One Possible Line Follower Sensor

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To follow a line, a robot needs a sensor that can tell whether it is positioned over a white background or a black line. In fact, a robot likely needs an array of these to tell for certain whether the line is to the left or right of the correct position. One of the better of the many devices available for this is a Reflective Optical Sensor made by Vishay Semiconductor, the TCRT5000L.

This little sensor consists of an infrared LED (peak light output at a wavelength of 940nm) and a phototransistor in a black molded housing with a barrier to prevent crosstalk. Light from the LED bounces off of a surface and reflects back into the phototransistor causing current to flow that depends on the light intensity.

The sensor is about 10mm long by 6mm wide by 7mm high and is designed to ride about 2.5mm above the surface whose reflectance is being measured. This size and spacing is perfect for determining the location of a black line on a white floor.

These components can be purchased from Amazon or others for less than a dollar each. They are also available on a small PC board with circuitry to provide a digital output with an adjustable threshold. The LM393 comparator output switches from high to low if the + input is a lesser voltage than the – input. So for applications where a digital signal works better, this little circuit can help.

The cost jumps up to about $6-7 however, so it is cheaper to use just the TCRT5000 and a pair of resistors. Taking just that portion of the above schematic, we connect a 180Ω resistor from Vcc to the LED anode, 10KΩ to the phototransistor collector, connect the LED cathode and phototransistor emitter to ground, and a 0.1 μF capacitor from collector to ground.  Then, we can connect the collector voltage to an analog input pin on our Arduino board and use software to determine whether the sensor is looking at background or black line based on the measured voltage.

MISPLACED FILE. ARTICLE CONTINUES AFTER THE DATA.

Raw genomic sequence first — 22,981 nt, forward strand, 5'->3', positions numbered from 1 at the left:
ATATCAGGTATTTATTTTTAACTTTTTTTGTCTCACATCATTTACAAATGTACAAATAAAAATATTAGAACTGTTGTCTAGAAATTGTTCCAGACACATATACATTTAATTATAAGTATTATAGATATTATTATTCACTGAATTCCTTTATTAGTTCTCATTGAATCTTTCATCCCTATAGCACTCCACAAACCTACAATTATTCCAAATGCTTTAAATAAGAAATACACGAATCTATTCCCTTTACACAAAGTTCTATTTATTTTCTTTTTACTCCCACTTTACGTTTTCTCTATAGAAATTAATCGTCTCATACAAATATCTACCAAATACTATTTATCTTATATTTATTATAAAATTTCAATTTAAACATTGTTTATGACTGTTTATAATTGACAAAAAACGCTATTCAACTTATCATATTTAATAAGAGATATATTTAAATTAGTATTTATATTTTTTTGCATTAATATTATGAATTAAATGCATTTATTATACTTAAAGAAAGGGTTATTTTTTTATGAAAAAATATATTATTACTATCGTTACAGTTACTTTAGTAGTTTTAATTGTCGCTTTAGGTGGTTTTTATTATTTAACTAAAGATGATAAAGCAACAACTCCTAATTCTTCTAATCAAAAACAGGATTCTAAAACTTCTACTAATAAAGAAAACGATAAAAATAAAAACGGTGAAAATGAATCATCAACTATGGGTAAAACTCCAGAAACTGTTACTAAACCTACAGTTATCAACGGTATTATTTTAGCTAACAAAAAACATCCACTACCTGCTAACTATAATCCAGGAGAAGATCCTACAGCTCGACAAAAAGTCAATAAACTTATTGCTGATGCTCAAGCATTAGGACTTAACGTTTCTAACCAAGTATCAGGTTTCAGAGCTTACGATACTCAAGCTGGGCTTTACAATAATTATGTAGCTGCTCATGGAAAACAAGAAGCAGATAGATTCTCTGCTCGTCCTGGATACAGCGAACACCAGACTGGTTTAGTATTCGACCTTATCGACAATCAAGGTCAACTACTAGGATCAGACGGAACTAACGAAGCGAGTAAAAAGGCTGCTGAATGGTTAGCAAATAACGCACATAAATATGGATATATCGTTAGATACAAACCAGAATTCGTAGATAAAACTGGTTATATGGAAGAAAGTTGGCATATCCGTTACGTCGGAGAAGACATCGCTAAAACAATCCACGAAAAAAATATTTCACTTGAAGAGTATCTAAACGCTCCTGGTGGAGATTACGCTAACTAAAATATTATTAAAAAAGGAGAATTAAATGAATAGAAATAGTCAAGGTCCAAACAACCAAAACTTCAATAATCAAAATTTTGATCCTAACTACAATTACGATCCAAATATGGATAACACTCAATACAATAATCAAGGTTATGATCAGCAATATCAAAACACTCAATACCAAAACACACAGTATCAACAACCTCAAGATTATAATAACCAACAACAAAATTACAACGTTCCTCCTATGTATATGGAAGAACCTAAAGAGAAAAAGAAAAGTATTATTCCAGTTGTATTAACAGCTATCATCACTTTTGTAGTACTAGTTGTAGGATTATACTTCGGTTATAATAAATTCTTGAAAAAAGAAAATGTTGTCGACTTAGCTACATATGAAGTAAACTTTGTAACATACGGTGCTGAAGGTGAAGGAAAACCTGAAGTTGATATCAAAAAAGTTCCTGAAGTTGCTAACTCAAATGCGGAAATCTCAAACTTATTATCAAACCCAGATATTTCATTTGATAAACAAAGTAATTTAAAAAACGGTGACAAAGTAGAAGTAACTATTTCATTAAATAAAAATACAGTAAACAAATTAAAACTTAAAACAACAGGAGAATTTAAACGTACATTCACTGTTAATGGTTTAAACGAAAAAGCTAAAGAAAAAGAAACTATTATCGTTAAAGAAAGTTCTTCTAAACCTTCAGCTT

Here is a simple demonstration program to show how this can be done:

// Read light level from infrared reflectance sensor
// on pin A0 and send the result to the Serial Monitor.

const int lightPin = A0;
int lightlevel;
void setup()
 pinMode(lightPin, INPUT);

void loop()
 lightlevel = analogRead(lightPin);
 if (lightlevel < 200) Serial.println(": white");
 else Serial.println(": black");

When the sensor is positioned about 2.5mm (0.1 inches) above a white surface, a typical reading is about 30. When over a strip of black electrical tape, the reading rises to about 600. The scale for an Arduino analog input reading is from 0 to 1023, so when the sensor sees white, the reading is nearly zero. When the sensor sees black, the reading rises to over half of the maximum. Putting in an if statement with a threshold of somewhere around 200 lets our program reliably distinguish between tape and background. This is really no more difficult than using a digital pin and saves quite a bit of cost.